After Reconstruction, the “white primary” in Texas was status quo until 1923, when Article 3107 of the Statutes of Texas codified it as law. The “white primary” would prevent Black Democrats from having a voice in representation.
Three Black men would each challenge the law.
Lawrence Nixon, a Black physician from El Paso, sued after being turned away from voting despite having a poll tax receipt. In 1927, the Supreme Court ruled the law unconstitutional in Nixon v. Herndon, citing the Fourteenth Amendment.
Within months, Texas replaced the law with another that allowed primary executive committees to restrict who could participate in nominations, a de facto return to white primaries.
When Democrats passed a resolution, Nixon sued again.
In 1934, the Supreme Court again sided with Nixon, citing the Fourteenth Amendment. The victory was short lived. Another resolution instituting the white primary was passed by the Texas Democratic state convention to replace the executive committee.
Houston barber Richard Grovey sued, and lost. In 1935, the Supreme Court found in Grovey v. Townsend the Democratic primary, as a private organization, had the power to set membership requirements.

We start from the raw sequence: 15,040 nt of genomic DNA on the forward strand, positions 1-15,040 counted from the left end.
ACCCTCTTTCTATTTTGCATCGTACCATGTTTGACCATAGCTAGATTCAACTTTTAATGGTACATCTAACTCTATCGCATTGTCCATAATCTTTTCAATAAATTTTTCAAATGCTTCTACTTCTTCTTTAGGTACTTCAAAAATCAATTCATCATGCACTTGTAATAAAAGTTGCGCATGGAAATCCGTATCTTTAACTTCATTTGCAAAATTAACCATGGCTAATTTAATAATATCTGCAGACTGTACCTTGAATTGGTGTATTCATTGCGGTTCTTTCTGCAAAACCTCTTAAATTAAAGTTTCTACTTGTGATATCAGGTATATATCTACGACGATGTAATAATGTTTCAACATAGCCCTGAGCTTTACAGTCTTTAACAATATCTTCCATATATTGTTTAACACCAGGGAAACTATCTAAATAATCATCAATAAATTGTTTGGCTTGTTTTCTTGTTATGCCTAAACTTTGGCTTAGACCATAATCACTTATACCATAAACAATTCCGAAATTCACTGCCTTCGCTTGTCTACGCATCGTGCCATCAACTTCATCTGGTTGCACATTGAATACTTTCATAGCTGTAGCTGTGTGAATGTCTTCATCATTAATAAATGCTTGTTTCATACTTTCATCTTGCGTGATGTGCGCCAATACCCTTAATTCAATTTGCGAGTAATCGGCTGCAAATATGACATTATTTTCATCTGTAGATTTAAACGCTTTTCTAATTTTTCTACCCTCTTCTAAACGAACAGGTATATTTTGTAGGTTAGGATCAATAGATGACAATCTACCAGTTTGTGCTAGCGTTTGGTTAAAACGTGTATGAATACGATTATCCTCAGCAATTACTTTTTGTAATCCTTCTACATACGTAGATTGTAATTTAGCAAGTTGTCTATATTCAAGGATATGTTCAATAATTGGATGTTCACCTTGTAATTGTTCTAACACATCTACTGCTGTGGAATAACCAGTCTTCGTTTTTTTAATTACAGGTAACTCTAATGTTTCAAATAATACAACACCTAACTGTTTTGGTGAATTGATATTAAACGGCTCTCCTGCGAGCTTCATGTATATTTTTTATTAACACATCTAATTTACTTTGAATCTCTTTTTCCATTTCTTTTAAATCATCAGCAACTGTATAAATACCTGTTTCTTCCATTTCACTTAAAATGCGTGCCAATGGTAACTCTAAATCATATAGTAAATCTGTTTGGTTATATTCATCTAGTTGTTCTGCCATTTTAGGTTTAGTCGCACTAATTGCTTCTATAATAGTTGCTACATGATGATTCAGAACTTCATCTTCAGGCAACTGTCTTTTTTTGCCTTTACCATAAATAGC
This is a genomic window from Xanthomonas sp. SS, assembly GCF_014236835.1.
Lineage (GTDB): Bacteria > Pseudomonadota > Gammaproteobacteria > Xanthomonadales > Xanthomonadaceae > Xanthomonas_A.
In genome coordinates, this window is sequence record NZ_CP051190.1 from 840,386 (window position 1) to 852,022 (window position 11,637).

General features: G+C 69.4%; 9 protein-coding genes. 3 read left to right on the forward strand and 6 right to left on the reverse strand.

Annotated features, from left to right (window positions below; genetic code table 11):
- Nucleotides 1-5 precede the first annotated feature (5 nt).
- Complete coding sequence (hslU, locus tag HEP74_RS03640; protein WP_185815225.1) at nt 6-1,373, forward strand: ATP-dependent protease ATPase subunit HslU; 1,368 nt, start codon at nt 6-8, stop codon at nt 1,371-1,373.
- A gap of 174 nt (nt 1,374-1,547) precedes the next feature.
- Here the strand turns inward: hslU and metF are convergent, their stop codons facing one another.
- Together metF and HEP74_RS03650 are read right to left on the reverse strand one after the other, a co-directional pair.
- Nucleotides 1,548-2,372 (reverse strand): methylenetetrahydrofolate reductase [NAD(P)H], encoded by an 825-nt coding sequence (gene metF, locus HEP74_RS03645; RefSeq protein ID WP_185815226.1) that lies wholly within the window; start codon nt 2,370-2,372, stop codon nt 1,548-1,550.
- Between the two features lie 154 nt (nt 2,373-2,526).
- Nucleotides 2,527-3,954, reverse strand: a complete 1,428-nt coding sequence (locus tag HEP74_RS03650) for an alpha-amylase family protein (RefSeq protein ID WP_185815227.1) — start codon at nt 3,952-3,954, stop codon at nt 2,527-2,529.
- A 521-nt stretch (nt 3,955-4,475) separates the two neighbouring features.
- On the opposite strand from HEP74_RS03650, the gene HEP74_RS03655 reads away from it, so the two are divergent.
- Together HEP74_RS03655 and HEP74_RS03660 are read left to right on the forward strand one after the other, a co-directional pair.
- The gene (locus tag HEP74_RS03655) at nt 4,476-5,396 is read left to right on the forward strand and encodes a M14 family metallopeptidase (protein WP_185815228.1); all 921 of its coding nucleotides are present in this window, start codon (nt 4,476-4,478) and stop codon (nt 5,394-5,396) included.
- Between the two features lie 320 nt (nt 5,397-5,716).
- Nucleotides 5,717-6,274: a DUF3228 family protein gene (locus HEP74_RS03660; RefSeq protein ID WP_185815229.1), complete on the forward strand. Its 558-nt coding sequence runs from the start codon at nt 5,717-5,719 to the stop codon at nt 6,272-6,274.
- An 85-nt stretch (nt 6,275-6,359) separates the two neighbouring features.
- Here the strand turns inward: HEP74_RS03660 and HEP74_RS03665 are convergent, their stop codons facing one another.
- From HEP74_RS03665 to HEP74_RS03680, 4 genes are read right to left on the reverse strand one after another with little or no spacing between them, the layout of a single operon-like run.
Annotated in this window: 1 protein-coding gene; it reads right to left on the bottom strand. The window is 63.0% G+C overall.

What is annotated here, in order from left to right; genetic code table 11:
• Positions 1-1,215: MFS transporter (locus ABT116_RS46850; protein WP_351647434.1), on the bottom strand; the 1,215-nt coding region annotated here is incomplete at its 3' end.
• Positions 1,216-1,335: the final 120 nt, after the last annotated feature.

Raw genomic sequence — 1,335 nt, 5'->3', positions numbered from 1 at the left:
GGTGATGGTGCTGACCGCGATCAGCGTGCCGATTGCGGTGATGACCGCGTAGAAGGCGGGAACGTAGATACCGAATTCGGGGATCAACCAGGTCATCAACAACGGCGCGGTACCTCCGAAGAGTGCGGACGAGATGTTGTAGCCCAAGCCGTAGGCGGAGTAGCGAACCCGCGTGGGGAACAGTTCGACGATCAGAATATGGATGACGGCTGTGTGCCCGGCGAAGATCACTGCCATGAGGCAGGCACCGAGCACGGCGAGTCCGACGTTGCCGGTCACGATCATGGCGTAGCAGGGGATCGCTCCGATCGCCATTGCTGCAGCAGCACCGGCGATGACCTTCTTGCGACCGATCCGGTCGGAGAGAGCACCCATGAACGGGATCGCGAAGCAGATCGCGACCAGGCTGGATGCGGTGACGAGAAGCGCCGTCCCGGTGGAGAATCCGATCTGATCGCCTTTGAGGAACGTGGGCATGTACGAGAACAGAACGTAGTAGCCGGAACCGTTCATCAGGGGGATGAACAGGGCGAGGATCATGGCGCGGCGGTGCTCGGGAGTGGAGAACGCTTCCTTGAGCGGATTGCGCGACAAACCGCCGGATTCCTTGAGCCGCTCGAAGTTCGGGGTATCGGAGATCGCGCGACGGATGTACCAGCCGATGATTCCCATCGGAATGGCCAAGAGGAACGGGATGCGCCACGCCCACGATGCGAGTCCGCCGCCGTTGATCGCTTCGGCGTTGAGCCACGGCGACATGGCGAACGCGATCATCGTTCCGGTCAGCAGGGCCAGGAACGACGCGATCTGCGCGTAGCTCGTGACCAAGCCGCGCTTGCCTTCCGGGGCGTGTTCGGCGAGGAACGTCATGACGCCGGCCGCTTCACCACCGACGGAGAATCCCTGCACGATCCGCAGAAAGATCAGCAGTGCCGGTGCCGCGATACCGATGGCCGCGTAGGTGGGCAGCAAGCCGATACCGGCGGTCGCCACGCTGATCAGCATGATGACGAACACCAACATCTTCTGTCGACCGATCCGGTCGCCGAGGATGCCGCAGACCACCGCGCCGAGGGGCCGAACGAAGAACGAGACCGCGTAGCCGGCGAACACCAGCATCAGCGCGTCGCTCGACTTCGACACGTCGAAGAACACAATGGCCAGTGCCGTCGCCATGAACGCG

The white primary continued until 1944, when the Supreme Court overturned the Grovey decision in Smith v. Allwright, stating the primaries were an integral part of the electoral process. This was a victory for Black voters, but it did not mean the end of voter suppression.
In 1965, Congress passed the Voting Rights Act to protect and ensure the right to vote for all eligible citizens regardless of race. Section 5 of the VRA requires that certain states are subject to a preclearance requirement in the event of changing voting laws.
Section 4 determined which states were subject to Section 5. Texas was one of these states. The 2013 Supreme Court decision Shelby County v. Holder determined that Section 4 provisions were outdated and no longer applied. This decision effectively disarmed the VRA of the power to keep states in check.
Within hours of the decision, then Texas Attorney General Greg Abbott announced that Texas would implement stricter voting ID requirements, a strategy historically used to suppress and disenfranchise minority groups. In 2014, the 5th Circuit Court of Appeals found the Texas law “racially discriminatory” and unconstitutional.
Today, SB 5, a new law, provides six alternative forms of identification citizens can use to vote.
Historically, Texas has had comparatively low voter turnout. Texas voter turnout has not been above 55 percent in the last 50 years. The U.S. median voter turnout rate was 59.3 percent in 2016.
This story is a collaboration between The Battalion and upperclassmen in Texas A&M's journalism degree. To see the online copy of the "All Things Voting" print edition, click here.